Uptown was a mentholated cigarette brand designed and targeted specifically to African American smokers in the U.S. by the R.J. Reynolds Tobacco Company in 1989. RJR addressed every detail in designing the cigarette, its packaging and marketing strategies. For example, the package was designed with black and gold colors that were deemed attractive to the African American market; the cigarettes were packed with the filters down, the opposite of standard packaging. Through focus group testing, RJR found that African American blue collar workers often opened their cigarettes from the bottom to avoid crushing the filters or putting unwashed hands on the part of the cigarette that goes into their mouth. RJR also planned to introduce the brand during February of 1989, timing which coincided with Black History Month.
A 1989 RJR press release about the brand stated,
We expect Uptown to appeal most strongly to black smokers," said Lynn B. Beasley, vice president of strategic marketing for Reynolds Tobacco. Black smokers show a strong preference for menthol brands. Our research leads us to believe that Uptown's blend of both traditional tobacco taste and refreshing menthol flavor will be an appealing alternative to smokers currently choosing a competitive brand," Beasley said.
Advertising for Uptown feature Black models enjoying city nightlife and read "Uptown. The Place. The Taste." The marketing plan RJR devised for Uptown was designed to take advantage of media that was particularly effective at reaching Blacks, like billboards, transit advertising, bus shelters, point-of-purchase signs and ads in Black-oriented newspapers and magazines.  While some Black media were concerned about the issue, most were appreciative of the opportunity for advertising revenues. However, as protests of the brand became more numerous, these publications faced the difficult decision of whether to carry the advertising or not.
In a move that was unprecedented at the time, on January 18th, 1990, then-Secretary of Health and Human Services Louis Sullivan spoke out publicly against Uptown in Philadelphia. Sullivan condemned RJR's strategy of targeting African Americans and expressed alarm and anger at RJR's plan. Sullivan also wrote to RJR CEO James Wesley Johnston expressing his concern and urging the company to cancel its plans to market Uptown. Sullivan's action received extensive national media coverage.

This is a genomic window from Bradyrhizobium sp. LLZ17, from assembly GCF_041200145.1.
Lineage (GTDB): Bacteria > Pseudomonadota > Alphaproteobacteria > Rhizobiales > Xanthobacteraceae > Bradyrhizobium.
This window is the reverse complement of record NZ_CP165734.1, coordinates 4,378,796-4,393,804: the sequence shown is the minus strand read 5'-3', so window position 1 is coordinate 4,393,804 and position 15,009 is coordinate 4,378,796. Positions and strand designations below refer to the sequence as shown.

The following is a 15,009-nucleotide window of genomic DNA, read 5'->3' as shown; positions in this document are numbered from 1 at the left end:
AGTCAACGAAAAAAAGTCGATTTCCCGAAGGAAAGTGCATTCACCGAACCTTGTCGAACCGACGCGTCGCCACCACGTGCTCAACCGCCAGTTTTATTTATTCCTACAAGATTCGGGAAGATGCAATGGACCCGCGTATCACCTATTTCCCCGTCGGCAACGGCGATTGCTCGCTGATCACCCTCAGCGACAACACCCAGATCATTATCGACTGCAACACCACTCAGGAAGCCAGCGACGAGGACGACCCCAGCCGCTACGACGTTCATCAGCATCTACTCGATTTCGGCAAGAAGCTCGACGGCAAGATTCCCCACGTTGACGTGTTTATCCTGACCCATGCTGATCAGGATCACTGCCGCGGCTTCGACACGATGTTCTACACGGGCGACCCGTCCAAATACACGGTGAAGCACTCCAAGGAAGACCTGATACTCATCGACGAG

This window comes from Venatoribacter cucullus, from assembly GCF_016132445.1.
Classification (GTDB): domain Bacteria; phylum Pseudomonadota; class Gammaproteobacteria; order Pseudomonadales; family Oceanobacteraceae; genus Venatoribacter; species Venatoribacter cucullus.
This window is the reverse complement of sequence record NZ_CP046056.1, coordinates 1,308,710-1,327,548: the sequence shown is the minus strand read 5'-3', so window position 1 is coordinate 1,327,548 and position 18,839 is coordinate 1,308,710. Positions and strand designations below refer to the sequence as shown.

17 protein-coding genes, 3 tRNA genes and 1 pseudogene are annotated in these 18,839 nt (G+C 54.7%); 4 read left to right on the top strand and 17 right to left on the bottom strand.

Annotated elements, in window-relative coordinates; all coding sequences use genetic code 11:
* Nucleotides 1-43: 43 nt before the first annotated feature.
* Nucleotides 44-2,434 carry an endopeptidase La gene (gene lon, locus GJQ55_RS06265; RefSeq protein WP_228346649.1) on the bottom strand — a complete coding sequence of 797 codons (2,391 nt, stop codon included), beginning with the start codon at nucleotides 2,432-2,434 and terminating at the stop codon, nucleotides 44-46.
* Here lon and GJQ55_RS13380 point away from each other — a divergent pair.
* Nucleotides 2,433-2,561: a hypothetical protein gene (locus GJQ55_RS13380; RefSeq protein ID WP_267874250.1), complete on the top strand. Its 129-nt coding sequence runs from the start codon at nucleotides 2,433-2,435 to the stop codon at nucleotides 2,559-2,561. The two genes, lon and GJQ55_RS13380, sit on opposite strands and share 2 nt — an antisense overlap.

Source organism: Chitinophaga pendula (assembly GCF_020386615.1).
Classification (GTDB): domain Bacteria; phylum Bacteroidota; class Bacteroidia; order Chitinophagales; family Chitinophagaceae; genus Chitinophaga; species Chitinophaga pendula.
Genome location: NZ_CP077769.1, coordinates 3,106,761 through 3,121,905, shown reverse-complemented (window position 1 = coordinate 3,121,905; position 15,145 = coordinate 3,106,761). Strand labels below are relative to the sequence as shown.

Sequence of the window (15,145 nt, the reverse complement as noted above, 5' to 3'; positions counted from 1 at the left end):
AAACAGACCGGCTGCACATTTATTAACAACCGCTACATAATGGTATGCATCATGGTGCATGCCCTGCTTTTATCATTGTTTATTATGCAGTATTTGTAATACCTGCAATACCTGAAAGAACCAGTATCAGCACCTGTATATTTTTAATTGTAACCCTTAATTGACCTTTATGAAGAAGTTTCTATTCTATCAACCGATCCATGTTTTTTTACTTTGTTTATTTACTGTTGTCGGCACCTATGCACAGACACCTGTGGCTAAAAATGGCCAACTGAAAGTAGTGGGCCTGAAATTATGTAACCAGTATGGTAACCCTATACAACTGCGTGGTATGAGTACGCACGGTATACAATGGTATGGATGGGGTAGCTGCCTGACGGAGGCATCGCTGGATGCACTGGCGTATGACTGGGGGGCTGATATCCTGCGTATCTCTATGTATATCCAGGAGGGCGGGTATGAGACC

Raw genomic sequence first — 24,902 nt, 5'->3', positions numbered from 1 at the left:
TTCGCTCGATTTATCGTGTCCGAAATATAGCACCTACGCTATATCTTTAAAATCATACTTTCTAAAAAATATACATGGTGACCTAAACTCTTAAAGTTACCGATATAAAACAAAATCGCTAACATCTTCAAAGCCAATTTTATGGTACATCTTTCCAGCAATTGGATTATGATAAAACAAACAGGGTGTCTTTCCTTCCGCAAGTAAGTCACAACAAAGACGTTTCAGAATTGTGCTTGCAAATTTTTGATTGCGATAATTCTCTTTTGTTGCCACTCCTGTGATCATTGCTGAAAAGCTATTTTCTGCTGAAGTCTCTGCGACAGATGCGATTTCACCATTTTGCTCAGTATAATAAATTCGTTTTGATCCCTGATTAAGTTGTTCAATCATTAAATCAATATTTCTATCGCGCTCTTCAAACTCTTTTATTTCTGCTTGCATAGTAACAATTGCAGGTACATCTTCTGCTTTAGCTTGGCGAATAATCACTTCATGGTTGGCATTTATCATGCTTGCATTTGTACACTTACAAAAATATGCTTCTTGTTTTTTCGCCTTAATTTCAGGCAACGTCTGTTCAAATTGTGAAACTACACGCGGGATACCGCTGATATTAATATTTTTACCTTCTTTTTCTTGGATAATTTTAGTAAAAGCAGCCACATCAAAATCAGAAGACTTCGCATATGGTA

Meanwhile, in Philadelphia, the site of the cigarette brand's initial rollout, a coalition of Black community leaders formed to fight Uptown. Called Coalition Against Uptown Cigarettes, the group was comprised of about 35 community leaders representing the Conference of Black Clergy, the American Lung Association, the American Cancer Society, the Delaware Valley Hospital Council and Black United Methodist Preachers. The coalition held a press conference and rally at the Zion Baptist Church on January 29th, 1990 to protest the introduction of Uptown and urge community members not to buy or accept free samples of Uptown cigarettes. As far away as Colorado, the Colorado Task Force on Cancer Among Blacks also protested the introduction of Uptown. These organized national protests against the cigarette by Blacks was cited as the best response to RJR's claim that those who oppose the marketing of Uptown to the Black community are racist.
Ultimately, RJR withdrew Uptown prior to the rollout, in the face of all the protests.
Related Sourcewatch resources
- R.J. Reynolds WINSTON-SALEM, N.C. -- Uptown, a premium menthol cigarette that provides a distinctive balance of menthol and tobacco taste, will be introduced by R.J. Reynolds Tobacco Co. into test market in Philadelphia on Feb. 5 Press release. 3 pp. 1989 Bates No. 507168630/8632
- Advocacy Institute RJ Reynolds New "Uptown" Targets BlacksNewsletter/publication. January 19, 1990. Bates No. 980120794/0797
- Charyn Sutton, The onyx Group The Coalition Against Uptown Cigarettes: Marketing Practices and Community Mobilization November 21, 1993.
- Advocacy Institute RJR Withdraws Plan to Test Market "Uptown" In Philadelphia Newsletter. 4 pp. January 22, 1990. Bates No. 980120787/0792